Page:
On the second point of explaining what I mean by we put them in their suffering situation. This is where the analogy of tapping a bowl of water comes into play. If you have been tapping your finger into a bowl of water for a period of time, it will produce a scramble of waves crashing into and interacting with one another. If you did not know it came from you tapping your finger, you would think all of this had nothing to do with you. But when you understand that it is all due to you tapping your finger, you realize the origin of all of these interactions is you. In exactly the same way, the beings who appear to your mind are mere karmic appearances of mind that emerge from how you have karmically shaped the fabric of your mind. At a more basic level, you can say when you engaged in negative actions towards others it created the causes for others to engage in negative actions towards you. Your karma propels others to engage in negativity against you. When they do this, they create negative karma for themselves. Without your negative karma, they wouldn’t engage in negative actions towards you. So it is your responsibility. Your carelessness in past lives created the karma for others to harm you, and as a result they will now suffer in the future.

  2. Kadampa Ryan:

    Thank you very much for your kindness in sharing this teaching with us. I find it particularly meaningful today. I discovered earlier this morning that a high school friend’s three-year-old son always accidentally killed by a handgun he found at home last night. I cannot begin to imagine the profound suffering he, his wife & other children are experiencing right now.

    My friend is also a very outspoken critic of gun control, and avidly expresses his views about the necessity of guns to “defend” our children. And now, sadly, this tragedy has befallen his precious child and family. This “object of refuge” has transformed into an object of a horror and suffering I can scarcely fathom.

    Now is the time to engage in this profound practice for the benefit of all living beings.

    • How awful! Thank you for sharing the tragic story. You should post it on Facebook. I imagine many people would share it and the more people who see it, the more they might change their views.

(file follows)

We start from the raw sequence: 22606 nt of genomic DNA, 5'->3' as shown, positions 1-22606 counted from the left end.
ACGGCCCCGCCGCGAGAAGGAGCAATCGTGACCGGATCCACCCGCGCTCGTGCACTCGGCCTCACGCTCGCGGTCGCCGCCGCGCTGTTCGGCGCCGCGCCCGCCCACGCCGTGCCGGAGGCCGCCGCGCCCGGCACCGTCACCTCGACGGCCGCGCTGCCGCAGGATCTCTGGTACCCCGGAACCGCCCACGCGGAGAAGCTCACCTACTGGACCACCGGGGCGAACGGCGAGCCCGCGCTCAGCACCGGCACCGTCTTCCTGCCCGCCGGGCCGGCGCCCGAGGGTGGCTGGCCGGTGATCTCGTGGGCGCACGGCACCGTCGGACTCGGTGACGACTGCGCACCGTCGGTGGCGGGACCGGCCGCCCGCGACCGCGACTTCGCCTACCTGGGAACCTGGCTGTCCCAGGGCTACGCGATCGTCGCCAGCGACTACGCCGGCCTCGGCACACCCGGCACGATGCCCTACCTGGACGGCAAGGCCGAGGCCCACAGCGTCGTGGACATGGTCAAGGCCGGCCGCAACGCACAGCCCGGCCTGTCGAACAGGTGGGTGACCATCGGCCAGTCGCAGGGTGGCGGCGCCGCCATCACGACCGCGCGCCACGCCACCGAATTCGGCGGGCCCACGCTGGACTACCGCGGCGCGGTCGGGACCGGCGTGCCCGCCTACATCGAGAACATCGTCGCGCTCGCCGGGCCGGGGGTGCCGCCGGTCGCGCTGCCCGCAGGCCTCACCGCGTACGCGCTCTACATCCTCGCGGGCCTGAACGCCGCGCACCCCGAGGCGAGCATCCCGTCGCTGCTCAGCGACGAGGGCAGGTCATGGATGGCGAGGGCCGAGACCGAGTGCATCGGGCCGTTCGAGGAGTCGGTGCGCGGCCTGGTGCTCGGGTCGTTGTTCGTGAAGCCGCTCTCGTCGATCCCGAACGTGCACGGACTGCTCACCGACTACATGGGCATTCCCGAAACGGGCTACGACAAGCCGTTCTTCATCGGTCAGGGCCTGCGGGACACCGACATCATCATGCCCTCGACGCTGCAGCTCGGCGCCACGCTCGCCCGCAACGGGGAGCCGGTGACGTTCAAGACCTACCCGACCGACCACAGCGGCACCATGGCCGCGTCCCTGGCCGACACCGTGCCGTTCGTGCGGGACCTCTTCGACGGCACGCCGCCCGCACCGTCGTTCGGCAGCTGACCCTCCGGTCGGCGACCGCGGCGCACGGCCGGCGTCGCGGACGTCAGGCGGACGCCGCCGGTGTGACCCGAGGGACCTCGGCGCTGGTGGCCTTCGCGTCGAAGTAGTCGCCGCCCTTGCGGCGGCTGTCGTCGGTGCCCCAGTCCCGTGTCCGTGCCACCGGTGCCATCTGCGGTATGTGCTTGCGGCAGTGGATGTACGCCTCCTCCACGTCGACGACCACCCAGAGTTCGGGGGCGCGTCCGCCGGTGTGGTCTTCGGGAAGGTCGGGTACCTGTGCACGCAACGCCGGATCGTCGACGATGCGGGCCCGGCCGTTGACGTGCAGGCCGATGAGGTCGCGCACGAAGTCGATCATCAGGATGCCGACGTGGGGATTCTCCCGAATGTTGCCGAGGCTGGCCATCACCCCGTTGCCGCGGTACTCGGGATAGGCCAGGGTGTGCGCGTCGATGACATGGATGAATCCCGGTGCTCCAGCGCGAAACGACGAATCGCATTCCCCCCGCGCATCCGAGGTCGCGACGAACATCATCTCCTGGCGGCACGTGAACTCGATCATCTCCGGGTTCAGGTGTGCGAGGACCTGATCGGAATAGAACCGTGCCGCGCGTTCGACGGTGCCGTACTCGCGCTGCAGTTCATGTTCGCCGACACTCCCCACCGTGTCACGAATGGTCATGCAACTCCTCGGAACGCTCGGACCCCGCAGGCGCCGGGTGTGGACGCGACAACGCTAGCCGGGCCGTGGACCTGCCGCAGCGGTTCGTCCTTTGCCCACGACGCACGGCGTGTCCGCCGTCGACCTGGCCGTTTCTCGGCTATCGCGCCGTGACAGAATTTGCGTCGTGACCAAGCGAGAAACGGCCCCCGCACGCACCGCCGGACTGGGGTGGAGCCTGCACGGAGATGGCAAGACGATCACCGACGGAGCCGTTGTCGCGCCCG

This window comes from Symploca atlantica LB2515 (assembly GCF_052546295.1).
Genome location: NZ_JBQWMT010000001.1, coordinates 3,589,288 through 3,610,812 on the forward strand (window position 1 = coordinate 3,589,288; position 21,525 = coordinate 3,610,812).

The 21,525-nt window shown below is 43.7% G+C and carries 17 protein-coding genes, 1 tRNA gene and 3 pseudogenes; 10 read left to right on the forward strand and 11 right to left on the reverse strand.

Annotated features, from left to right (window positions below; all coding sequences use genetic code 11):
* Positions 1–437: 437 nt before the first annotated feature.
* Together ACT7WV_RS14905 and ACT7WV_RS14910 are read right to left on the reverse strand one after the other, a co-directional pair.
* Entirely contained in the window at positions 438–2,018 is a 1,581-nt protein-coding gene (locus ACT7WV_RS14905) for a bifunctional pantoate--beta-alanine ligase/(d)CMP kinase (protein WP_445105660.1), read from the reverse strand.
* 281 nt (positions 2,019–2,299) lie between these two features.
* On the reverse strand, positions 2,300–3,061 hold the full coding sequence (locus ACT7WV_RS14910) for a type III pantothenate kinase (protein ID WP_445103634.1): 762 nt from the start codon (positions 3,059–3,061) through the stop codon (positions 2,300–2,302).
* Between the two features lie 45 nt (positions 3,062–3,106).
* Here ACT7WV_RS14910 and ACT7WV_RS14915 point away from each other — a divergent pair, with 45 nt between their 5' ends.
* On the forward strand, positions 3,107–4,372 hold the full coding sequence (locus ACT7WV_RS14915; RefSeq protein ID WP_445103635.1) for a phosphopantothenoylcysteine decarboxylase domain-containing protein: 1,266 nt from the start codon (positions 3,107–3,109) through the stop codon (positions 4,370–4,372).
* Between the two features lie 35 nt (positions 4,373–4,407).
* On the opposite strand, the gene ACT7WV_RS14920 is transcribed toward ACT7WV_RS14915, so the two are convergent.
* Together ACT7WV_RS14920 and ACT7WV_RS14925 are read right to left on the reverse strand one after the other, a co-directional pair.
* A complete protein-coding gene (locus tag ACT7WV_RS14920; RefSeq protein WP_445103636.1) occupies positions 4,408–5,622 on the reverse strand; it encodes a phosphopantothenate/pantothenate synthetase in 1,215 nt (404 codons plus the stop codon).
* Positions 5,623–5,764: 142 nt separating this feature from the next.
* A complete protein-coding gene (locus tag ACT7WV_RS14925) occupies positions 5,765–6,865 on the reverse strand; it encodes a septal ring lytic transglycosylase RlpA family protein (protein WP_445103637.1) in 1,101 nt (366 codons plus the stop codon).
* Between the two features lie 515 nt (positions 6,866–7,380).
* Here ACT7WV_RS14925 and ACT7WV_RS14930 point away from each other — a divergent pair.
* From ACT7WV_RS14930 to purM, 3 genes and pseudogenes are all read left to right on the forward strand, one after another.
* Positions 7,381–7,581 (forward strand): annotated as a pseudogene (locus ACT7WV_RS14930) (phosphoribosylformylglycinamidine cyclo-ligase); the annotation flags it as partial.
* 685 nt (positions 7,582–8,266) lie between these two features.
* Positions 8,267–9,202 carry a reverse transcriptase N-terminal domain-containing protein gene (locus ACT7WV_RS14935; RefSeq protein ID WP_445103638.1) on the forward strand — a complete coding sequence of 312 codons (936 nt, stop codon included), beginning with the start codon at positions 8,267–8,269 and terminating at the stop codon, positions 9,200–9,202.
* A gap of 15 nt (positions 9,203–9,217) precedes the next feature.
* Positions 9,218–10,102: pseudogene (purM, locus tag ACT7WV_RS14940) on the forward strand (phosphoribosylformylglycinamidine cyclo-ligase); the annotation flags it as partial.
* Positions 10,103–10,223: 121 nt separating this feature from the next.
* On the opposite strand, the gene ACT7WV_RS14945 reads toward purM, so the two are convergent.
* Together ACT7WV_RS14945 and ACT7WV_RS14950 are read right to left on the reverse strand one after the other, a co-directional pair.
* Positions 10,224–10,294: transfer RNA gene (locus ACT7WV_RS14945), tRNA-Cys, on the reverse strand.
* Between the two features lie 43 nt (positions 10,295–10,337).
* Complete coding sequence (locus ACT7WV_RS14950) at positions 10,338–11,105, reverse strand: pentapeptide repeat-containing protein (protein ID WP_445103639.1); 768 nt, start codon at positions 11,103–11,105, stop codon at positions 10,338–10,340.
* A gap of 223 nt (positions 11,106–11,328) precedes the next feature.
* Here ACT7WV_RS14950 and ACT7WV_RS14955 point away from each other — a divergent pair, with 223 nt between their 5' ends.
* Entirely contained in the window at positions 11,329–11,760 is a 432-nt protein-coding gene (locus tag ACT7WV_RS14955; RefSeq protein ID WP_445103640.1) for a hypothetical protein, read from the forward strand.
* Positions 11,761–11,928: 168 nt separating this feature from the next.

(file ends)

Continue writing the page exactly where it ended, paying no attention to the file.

3. Kadampa Ryan:

    I will appreciated very much if you could explain this a little more please?

    “As ordinary beings, we still grasp at a duality between view and action. We view things in a particular way, and on that basis we act. For a Buddha, their pure view IS their pure action, and their pure action IS maintaining pure view. They do not maintain pure view because it is objectively true (nothing is), rather they maintain this view because doing so functions to ripen others into pure beings. Thus, the duality between pure view and compassionate action collapses into one and the same. Thus, there is no contradiction between saying a Buddha sees all beings as having already been liberated (in fact, as having always been enlightened) and saying Buddhas work tirelessly to free all beings from all suffering.”

    • This is such an important concept. Geshe-la teaches that Buddhas do not see suffering sentient beings. This then leads to a contradiction in our mind, saying, “then how can they generate compassion for us?” We have this objection because we still grasp at their being some sort of objective reality. For us, we see things, and based on how we see things, we then act. For a Buddha, they see us as already enlightened. We might object, but I am not, so their view must be wrong. Actually, it is our view that sees us as an ordinary being that is wrong. The fact that we see ourselves as ordinary doesn’t make us inherently ordinary, that is just one possible view for us. Wherever we imagine a Buddha, a Buddha actually goes. Wherever a Buddha goes, they accomplish their function, namely to ripen and liberate living beings. Buddhas generate us as Buddhas because that pure view functions to ripen and liberate us, they enter into us blessing our mind. So their pure view is their pure action and their pure action is to maintain pure view. The duality between view and action collapses.

      • Thanks Ryan for this explanation,it make me to begin to practice whit even more joy and effort this wonderful practice of taken and giving.